Charlie Calder-Potts Exhibition 2018

Thursday January 25, 2018

“The Land I Stepped in”, Tales from Persia

Private View: Sunday 4th February 2018, 11am – 4pm.
The Exhibition continues until Saturday 24th February, 5pm.

Modern day Iran, according to Western media, is a place shrouded in secrecy. A threat. Potentially even an enemy. From across the waters we would assume a perspective of the UK is painted with the same blackened brush. When the British Arts Council gave me the opportunity to work on a project that would encourage relations and ideas between artists across cultures and countries, there was no doubt in my mind as to where I should go. In January 2017 I hopped on a plane to Tehran to collaborate with renowned Persian poet Rosa Jamali; our mission was to rework the Shahnameh from a contemporary perspective.

If you have never heard of the Shahnameh you are not alone…unless of course, you are Persian. In Iran not to know author Ferdowsi and this epic is the equivalent to a Brit never having heard of Shakespeare’s Romeo and Juliet. Written in the 10th century and containing 50 thousand rhyming couplets, these stories have been quoted and painted for generations. It is the world’s longest poem ever written by a single poet; it took Ferdowsi 30 years to write.

Charlie Calder-Potts - The Ever Turning Sky
‘The Ever Turning Sky’

In it Ferdowsi tells the history of the Persian Empire from the creation of the world up until the Islamic conquest of Persia in the 7th century. The work is of central importance to Persian culture, not only as a literary masterpiece but also as a symbol of Persian heritage and identity. Upon arriving in Tehran I was overwhelmed by its continued presence. Quotes and graffiti showing characters and stories from the Shahnameh are found throughout the city. I was also overwhelmed by the genuine and relentless welcome I received from every person I encountered; this was not the hostile attitude the media would have had me believe.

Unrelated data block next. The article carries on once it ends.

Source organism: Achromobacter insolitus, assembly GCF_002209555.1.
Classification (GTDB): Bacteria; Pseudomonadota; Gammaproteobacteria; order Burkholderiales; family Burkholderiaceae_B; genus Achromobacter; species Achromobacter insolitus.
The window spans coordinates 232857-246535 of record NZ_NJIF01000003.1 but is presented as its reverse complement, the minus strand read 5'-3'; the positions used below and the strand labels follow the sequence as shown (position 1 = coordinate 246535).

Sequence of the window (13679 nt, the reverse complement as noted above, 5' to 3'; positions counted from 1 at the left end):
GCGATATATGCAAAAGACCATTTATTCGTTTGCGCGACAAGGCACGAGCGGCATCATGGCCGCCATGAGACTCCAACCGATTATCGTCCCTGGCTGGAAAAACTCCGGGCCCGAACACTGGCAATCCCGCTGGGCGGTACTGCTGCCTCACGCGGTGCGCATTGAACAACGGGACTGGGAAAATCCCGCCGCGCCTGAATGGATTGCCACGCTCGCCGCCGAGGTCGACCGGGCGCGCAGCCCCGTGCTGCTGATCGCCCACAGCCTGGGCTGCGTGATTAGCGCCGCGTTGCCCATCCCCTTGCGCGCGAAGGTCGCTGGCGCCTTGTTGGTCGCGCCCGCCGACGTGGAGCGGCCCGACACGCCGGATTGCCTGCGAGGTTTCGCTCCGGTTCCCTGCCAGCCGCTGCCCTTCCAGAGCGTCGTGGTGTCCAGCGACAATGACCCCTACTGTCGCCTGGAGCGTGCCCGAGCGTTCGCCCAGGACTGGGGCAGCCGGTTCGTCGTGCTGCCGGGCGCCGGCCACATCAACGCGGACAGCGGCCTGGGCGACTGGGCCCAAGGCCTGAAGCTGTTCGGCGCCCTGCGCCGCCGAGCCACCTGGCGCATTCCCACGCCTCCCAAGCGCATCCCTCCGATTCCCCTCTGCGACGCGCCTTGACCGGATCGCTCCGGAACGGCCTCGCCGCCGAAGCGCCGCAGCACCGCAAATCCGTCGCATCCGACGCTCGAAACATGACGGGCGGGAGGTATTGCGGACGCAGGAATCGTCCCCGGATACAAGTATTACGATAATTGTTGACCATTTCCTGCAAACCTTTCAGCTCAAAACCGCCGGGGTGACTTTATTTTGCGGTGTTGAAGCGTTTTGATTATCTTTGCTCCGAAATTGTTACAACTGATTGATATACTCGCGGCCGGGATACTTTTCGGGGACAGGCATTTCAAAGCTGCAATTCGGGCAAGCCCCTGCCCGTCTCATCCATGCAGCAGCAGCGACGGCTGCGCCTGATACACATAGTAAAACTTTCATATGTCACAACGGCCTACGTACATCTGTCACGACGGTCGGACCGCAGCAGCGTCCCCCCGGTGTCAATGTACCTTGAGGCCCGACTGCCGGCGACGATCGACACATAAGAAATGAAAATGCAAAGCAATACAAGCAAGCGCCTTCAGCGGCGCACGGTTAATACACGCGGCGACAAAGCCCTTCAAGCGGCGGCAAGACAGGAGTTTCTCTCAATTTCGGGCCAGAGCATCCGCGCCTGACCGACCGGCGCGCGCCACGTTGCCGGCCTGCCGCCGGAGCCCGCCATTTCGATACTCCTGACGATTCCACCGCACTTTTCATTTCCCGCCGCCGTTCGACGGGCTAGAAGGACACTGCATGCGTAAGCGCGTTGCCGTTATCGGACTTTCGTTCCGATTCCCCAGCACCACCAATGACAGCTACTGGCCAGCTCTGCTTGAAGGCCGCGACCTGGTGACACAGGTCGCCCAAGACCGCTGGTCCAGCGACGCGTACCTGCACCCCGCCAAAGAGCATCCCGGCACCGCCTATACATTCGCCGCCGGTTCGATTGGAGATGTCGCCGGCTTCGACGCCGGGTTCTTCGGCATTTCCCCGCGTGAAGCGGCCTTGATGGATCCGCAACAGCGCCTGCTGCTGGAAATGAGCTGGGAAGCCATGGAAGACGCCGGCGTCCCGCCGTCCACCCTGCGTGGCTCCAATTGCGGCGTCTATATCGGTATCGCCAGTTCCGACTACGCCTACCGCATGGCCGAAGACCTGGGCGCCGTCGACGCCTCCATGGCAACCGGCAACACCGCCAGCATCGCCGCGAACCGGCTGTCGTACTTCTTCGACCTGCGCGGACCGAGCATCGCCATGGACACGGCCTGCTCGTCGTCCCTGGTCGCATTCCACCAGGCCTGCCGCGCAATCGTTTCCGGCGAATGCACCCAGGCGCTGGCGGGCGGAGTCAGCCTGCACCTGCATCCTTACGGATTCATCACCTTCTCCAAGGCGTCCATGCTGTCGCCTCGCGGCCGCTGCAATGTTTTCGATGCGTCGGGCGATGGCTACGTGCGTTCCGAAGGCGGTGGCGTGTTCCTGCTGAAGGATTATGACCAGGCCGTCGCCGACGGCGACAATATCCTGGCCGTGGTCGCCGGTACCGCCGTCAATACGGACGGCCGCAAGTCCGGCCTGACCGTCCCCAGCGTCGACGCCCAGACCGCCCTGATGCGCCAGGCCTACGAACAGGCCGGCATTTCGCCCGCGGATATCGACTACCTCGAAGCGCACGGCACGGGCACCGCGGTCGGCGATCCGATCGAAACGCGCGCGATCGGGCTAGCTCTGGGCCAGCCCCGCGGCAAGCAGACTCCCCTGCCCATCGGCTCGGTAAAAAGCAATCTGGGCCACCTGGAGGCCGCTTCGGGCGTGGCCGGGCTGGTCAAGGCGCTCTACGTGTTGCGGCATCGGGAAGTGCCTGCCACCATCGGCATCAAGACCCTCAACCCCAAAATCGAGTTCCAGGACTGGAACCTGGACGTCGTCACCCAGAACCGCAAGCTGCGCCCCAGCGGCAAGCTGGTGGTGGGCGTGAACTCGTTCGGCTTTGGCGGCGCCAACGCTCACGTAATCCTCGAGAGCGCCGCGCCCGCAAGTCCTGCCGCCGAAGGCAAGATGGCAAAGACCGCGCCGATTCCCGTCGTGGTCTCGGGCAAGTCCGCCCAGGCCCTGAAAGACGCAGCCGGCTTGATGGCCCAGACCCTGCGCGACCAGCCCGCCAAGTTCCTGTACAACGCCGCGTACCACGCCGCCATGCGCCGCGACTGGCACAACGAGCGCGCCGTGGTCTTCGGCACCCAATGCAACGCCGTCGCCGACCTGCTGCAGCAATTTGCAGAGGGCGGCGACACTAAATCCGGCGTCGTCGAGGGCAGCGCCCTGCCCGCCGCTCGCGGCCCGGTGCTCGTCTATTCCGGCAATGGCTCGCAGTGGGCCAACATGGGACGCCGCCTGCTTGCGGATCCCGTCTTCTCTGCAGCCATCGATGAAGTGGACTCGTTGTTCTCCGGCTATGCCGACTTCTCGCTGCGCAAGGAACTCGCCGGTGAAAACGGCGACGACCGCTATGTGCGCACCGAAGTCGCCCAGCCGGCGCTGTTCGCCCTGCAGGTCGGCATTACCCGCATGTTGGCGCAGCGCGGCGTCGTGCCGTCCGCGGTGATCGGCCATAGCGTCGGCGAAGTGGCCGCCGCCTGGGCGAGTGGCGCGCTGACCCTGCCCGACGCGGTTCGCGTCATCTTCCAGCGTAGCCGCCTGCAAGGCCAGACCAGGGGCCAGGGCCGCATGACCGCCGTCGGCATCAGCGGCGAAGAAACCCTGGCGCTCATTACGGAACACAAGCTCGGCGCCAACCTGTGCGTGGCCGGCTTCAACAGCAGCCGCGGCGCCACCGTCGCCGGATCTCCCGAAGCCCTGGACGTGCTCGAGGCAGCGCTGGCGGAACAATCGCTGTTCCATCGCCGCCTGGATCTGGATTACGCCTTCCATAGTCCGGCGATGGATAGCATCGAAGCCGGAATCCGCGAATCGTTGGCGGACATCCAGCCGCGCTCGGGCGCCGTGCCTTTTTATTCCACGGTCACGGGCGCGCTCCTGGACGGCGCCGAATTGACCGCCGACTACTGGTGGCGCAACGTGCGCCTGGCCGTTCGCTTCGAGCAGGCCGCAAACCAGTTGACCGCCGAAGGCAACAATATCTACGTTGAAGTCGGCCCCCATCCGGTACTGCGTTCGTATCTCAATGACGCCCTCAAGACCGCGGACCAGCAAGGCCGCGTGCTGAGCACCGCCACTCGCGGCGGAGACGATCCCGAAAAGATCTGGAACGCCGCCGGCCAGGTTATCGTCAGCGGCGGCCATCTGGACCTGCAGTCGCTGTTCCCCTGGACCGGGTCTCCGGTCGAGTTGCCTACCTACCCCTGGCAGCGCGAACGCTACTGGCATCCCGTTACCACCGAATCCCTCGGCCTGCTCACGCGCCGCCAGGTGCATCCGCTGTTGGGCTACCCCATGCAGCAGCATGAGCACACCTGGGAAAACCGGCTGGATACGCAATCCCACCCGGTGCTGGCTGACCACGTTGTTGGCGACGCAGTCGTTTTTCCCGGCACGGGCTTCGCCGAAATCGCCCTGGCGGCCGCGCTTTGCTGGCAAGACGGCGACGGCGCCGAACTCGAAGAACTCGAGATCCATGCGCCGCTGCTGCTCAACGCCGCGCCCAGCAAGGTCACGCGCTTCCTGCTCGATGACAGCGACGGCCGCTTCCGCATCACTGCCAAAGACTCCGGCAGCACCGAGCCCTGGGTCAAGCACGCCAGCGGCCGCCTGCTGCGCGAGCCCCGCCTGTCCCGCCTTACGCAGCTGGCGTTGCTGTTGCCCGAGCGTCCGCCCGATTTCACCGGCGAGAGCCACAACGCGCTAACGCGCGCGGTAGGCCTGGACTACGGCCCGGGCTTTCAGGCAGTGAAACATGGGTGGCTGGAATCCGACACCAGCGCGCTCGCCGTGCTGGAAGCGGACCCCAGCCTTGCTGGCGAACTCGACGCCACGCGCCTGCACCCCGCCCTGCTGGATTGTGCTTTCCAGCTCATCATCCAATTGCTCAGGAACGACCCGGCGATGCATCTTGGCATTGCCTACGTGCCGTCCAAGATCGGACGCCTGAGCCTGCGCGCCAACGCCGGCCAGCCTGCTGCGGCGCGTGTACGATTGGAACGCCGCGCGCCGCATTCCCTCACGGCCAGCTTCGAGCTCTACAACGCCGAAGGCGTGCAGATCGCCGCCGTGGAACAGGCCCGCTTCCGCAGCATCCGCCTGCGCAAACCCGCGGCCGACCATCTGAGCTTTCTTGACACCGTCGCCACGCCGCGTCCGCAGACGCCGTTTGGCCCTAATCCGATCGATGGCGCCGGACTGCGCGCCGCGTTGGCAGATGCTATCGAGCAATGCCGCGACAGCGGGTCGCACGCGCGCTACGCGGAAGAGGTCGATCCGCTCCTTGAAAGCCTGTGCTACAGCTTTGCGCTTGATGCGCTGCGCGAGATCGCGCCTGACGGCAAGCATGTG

The history Ferdowsi records in his epic poem is a combination of both fact and fiction; this in itself parallels the very pretext of the Arts Council project. How little we have changed over the last thousand years with history still recorded and reported in a way that is sensitive to national pride. With a media prone to exaggeration a sensationalised story can often be used to more readily engage and influence an intended audience. The result warps the contemporary history that reaches the masses; a means of controlling public opinion with a willingness not only to misrepresent but also to continually damage national relations in the process.

It is not only the form of narrative used by Ferdowsi that is so relevant but also the characters and themes tackled in his stories. The Shahnameh addresses the struggles and contradictions of human nature, the most prevalent of these being our struggle with ourselves and our ability to deceive our own mind even when the truth is laid plainly before us. To illustrate this timeless narrative and the fact that its themes are so applicable today, I have taken people from the here and now on the streets of Iran and placed them within the context of this Persian epic. Rosa’s Farsi poetry becomes the voice of each story just as Ferdowsi’s couplets are cited in the Persian miniature tradition. The universal nature of humanity is reflected in the cyclical nature of history; regardless of culture and faith.

Charlie Calder-Potts 2018
© Fosse Gallery Fine Art